Hall of Mirrors: Radclyffe Hall's the Well of Loneliness and Modernist Fictions of Identity

Article excerpt

In 1928, as she was preparing to appear as a defense witness in the prosecution of Radclyffe Hall's novel The Well of Loneliness (1928) for obscenity, Virginia Woolf wrote in a letter:

       At this moment our thoughts center upon Sapphism--we have to
       uphold the morality of that Well of all that's stagnant and
       lukewarm and neither one thing or the other; The Well of
       Loneliness. (Woolf 555; also qtd. in Cline 255) (1)

Woolf's response to The Well--privately caustic, publicly supportive--prefigures the ambivalence that the novel has famously continued to arouse among readers and critics. The Well appeared on the heels of the critical and popular acclaim accorded Hall's novel Adam's Breed (1926), recipient of the 1927 Prix Femina Vie Heureuse (which Woolf herself won the next year), and Hall's novels share certain concerns with Woolf's. Like Woolf, Hall created female protagonists who are artists (A Saturday Life) or writers (The Well of Loneliness), whose thwarted ambitions include an Oxbridge education (The Unlit Lamp), who may challenge conventional gender expectations (The Unlit Lamp, The Well of Loneliness), and whose lives are shaped by powerful (although in Hall's case almost entirely negative) mother figures who embody traditional feminine morality (The Unlit Lamp, The Well of Loneliness.) But Hall is not among the contemporary authors discussed in Woolf's literary journalism.

Woolf's dismissal of Hall has traditionally been read as a marking of the boundary between modernist aesthetics and the traditions of Victorian and Edwardian realism from which modernism distinguished itself. As Joanne Winning writes, Woolf "attempts to draw a line between [The Well of Loneliness] and other, more innovative literature being produced around it" (372)--including, presumably, Woolf's own covertly "Sapphic" Orlando, published shortly after The Well of Loneliness. (2) But the terms of Woolf's critique beg more questions about boundaries than they resolve: With respect to what counter-possibilities of motion and heat is the novel "stagnant and lukewarm"? What are the poles between which it falls, the "one thing" or "another" that it fails to be? According to what criteria, in other words, does Hall's novel exhibit the in-betweenness that seems to be the source of Woolf's unease? If it is in-betweenness that is at the root of negative responses to the novel, might it be possible to read that in-betweenness differently, as a source of the novel's strength rather than its weakness? Finally, might Hall's depiction of an "in-between" identity illuminate the problems of grounding narratives of identity in modernist narrative and beyond?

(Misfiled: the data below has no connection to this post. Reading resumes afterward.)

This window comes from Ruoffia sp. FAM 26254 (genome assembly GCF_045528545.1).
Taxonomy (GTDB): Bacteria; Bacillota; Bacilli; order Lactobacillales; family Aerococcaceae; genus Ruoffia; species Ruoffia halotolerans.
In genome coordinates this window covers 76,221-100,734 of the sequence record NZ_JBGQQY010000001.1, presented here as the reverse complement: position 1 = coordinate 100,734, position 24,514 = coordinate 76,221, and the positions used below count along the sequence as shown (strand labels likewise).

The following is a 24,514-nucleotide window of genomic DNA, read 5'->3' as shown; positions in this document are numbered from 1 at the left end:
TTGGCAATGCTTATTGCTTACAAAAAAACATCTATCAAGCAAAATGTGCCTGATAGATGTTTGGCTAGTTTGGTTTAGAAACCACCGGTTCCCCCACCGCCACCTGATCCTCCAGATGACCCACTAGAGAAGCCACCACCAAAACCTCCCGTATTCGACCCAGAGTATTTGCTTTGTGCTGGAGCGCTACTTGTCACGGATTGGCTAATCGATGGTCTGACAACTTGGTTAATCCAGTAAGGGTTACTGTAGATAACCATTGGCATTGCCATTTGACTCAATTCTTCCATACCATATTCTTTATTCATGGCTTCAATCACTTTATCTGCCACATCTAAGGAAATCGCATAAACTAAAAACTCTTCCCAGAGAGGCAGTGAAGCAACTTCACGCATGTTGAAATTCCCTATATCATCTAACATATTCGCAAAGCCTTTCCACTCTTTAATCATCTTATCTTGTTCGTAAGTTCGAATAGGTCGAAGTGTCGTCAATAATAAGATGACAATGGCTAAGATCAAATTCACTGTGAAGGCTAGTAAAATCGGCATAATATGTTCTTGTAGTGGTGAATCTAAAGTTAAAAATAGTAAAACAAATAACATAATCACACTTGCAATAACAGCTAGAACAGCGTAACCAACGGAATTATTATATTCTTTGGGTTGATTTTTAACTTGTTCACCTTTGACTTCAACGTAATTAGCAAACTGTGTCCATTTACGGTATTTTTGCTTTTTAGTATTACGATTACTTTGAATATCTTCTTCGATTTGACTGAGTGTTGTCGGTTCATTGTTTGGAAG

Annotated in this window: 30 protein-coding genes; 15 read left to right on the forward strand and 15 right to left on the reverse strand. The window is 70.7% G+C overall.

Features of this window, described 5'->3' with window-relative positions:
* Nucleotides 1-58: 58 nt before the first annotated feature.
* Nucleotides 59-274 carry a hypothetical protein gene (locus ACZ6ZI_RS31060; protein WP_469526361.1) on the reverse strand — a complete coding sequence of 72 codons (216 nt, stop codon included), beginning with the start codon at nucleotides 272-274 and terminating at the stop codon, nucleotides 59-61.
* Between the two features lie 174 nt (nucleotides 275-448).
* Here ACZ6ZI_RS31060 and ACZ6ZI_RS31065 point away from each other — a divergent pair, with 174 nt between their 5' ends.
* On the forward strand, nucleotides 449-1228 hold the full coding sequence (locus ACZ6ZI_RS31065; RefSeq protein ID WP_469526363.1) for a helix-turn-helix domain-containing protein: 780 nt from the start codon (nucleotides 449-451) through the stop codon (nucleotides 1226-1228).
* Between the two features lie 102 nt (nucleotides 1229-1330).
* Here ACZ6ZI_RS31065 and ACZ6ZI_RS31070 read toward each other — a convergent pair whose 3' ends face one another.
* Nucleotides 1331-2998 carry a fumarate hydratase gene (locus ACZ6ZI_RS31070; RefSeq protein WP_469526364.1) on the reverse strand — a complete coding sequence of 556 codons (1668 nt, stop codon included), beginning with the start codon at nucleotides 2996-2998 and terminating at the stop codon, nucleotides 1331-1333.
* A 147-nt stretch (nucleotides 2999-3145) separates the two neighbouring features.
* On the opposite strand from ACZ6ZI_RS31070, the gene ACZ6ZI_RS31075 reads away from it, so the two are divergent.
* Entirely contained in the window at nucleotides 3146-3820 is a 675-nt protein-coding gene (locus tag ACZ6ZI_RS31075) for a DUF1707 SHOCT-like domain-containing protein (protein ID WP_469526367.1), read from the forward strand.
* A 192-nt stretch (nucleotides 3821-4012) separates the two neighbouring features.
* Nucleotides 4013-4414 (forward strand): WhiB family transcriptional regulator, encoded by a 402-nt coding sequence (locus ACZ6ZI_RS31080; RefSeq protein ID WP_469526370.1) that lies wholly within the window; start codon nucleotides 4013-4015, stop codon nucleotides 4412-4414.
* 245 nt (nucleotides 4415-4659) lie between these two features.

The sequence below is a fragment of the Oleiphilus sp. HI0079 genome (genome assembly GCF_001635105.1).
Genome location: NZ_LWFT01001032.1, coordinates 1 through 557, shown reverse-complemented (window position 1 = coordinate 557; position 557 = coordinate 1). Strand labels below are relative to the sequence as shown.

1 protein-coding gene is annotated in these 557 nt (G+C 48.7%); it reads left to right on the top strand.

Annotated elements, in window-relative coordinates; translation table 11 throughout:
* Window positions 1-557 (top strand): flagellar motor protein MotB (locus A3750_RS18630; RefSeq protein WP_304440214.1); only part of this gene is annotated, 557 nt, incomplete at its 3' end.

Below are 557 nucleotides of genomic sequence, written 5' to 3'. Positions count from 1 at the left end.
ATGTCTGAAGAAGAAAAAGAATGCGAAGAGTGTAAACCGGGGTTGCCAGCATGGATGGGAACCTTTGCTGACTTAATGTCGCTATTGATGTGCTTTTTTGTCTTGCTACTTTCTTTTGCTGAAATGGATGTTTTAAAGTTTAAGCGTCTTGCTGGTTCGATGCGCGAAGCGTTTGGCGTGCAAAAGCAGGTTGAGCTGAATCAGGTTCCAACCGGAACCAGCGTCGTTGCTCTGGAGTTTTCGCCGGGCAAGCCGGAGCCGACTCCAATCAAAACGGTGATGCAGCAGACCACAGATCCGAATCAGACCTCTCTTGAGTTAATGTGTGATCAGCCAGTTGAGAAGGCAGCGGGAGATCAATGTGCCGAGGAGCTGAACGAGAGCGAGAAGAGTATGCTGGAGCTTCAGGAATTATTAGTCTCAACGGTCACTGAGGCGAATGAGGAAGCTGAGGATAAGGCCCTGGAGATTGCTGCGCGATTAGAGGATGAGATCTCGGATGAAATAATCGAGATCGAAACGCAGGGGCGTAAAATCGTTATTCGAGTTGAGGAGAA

Certainly, Hall's curiously "lukewarm" stance toward her immediate literary context--the aesthetic context of high modernism and the intellectual context of Freudian theorizing--seems suggestivh278as a ground for Woolf's reaction. (3) "Neither one thing nor another" accurately describes The Well's relationships to, on the one hand, a Victorian narrative concern with the social and material milieus and, on the other hand, a modernist concern with interior consciousness. The Well's opening sentence--"Not very far from Upton-on-Severn--between it, in fact, and the Malvern Hills--stands the country seat of the Gordons of Bramley; well-timbered, well-cottaged, well-fenced and well-watered" (11)--could not more firmly announce its nostalgia for agrarian, country-house society and, by extension, the traditional novel to which such a setting appertains. And yet Stephen Gordon's trajectory propels her firmly out of the milieu thus announced, into a future defined by exile. The "country seat" becomes a painful reminder, embodying "that inherent respect of [sic] the normal which nothing had ever been able to destroy [in Stephen] ... an added burden it was, handed down by the silent but watchful founders of Morton [Hall]" (430). Similarly, if the novel's plotting notably depends upon the conventions of the heterosexual romance, its climax, in which Stephen engineers her own romantic rejection and embraces authorship as a lonely, terrifying, but generative form of possession, makes clear Hall's belief that she and her heroine were plotting an alternative, if not entirely new, fictional trajectory. …